JavaFX from the Trenches – Singleton Controllers

My genealogy application, Evidentia, uses a LOT of stages. Those stages are REUSED a LOT of times. In order to reuse the stages in the most efficient way possible (memory and CPU wise), I implemented the good ole Singleton design pattern.

Now this isn’t glamorous, but then “From the Trenches” is about the day to day stuff in JavaFX, so I wanted to share how I chose to implement the pattern at the controller level.

So what were my “requirements”?

  • Needed to reuse the same stages MANY times but with different data initializing the various fields.
  • Needed to reuse the same stages from DIFFERENT parent windows.
  • If the stage had dynamic controls (controls that could appear/disappear depending on how the user utilized it), the stage had to reinitialize itself to a known state, either after use or before reuse.

Pretty typical Java stuff. Here is the boiler plate for almost ALL my controllers:

public class LicenseInstallerController implements Initializable {
 
// define various @FXML fields to be initialized
 
    private static Stage myStage = null;
    private static LicenseInstallerController instance = null;
 
    public static synchronized void show(MyDataObject myData) throws IOException {
        if (myStage == null) {
	    // things that only need to be done once
	    // notice the reference to the Stage "myStage" is saved in a static variable
            URL location = LicenseInstallerController.class
                   .getResource("/org/ed4becky/evidentia/view/license/LicenseInstaller.fxml");
            FXMLLoader loader = new FXMLLoader();
            loader.setLocation(location);
            Scene scene = new Scene((Pane) loader.load(location.openStream()));
 
	    // by now, I can count on the initiialize() method having been called
	    // and a reference to this controller being storedd in "instance" variable
            myStage = new Stage();
            myStage.setScene(scene);
            myStage.setTitle("Evidentia License Installer");
            myStage.initModality(Modality.NONE);
            myStage.getIcons().add(ImageCache.getInstance().get("Evidentia48x48.png"));
 
	    // by setting an owner (this case my MASTER" stage), two things happen
	    // 1) shutdown of app closes window, 2) toFront() works as expected
	    myStage.initOwner(EvidentiaController.myStage.getScene().getWindow());
        }
	// HERE is where I put code to return the state of the stage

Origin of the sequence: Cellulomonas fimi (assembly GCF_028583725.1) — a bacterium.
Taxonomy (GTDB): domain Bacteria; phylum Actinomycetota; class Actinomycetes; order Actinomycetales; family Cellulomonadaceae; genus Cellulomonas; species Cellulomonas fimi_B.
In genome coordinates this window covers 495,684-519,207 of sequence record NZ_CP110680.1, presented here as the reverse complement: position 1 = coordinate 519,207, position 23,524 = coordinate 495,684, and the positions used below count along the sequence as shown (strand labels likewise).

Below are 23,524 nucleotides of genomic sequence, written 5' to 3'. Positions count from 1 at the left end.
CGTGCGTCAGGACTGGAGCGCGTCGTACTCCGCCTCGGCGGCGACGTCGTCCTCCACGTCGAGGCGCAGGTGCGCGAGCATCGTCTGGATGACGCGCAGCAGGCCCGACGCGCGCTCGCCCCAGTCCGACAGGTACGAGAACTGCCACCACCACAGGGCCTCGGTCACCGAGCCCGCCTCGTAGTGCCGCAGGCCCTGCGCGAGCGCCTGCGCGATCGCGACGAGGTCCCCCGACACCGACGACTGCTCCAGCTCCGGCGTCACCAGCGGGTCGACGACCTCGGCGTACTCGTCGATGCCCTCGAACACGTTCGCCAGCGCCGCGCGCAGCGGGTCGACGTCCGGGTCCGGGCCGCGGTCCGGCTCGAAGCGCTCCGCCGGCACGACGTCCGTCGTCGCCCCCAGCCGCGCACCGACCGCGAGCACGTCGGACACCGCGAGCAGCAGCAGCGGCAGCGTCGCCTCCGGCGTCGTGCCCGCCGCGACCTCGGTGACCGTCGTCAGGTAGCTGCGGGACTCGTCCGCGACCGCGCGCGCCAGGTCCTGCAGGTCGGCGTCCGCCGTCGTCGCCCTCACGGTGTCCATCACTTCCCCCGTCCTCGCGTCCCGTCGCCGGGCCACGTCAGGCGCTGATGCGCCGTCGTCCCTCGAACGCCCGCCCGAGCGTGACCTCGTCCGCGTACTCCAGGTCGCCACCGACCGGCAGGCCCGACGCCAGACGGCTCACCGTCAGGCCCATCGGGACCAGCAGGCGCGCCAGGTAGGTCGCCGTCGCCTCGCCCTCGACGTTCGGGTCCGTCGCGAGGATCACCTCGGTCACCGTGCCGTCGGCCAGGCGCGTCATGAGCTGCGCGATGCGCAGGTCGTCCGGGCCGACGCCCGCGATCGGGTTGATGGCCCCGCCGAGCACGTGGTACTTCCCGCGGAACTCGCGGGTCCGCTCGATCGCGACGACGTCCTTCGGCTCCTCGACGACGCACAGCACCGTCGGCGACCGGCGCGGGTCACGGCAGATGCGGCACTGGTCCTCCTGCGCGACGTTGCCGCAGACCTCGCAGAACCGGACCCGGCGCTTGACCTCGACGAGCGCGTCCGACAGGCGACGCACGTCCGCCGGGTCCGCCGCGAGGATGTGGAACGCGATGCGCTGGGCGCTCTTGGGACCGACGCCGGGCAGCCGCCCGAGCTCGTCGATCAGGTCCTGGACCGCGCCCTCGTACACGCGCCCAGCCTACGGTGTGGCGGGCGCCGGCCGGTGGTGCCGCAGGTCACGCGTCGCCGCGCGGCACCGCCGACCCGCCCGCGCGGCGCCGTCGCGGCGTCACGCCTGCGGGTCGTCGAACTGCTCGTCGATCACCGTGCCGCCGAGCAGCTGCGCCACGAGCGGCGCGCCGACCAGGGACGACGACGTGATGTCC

// and its controls to a known state.
	// if you don't clear out text fields, selection indices, etc... 
        // there will be garbage left from the last time show() was called...
	...
	// anything specific to THIS call to show, like initializing text fields with data 
        // from "myData" is done here, just before myStage.show() is called
	...
        myStage.show();
        myStage.toFront();
    }
 
    @Override
    public void initialize(URL url, ResourceBundle rb) {
        instance = this;
		// one time initializations to controls happen here
		// remember this is called during the loader.load(),
		// so its only called the FIRST time
    }
 
	public static LicenseInstallerController getInstance() {
		// yeah I know, NULL check and synchronize are missing...
		// the getInstance() method is seldom used - usually only for
		// message passing between stages
		return instance;
	}
}

A couple of my own comments:

  • Yes I know, I haven’t protected the instantiation of the instance variable – but in my app I generally know there won’t be multiple threads creating the controller. (I should still go back and clean that up!)
  • I ran into an issue where a stage that had lost focus (not on top, was blurred out) still had popup tool tips displaying and forcing the background window to the top. This was resolved by a call to initOwner(), I assume setting a proper window hierarchy.
  • getInstance() is usually only used for message passing between parent/child windows
  • Why make myStage static? Sometimes I find it useful to add a method that allows parent/child windows to have direct access to certain controls (like status message labels, or progress bars). Other times I need access to the stage in a stop() method.

There are of course, multiple ways to accomplish the stated goals. This is just my (current) way.

Comments welcome…



This entry was posted in JavaFX. Bookmark the permalink.

3 Responses to JavaFX from the Trenches – Singleton Controllers

  1. Mircea says:

    Nice info.

  2. Pingback: JavaFX links of the week, January 7 // JavaFX News, Demos and Insight // FX Experience

  3. Pingback: Java desktop links of the week, January 7 | Jonathan Giles

Add Comment Register



Leave a Reply

Your email address will not be published. Required fields are marked *

You may use these HTML tags and attributes: <a href="" title=""> <abbr title=""> <acronym title=""> <b> <blockquote cite=""> <cite> <code> <del datetime=""> <em> <i> <q cite=""> <strike> <strong>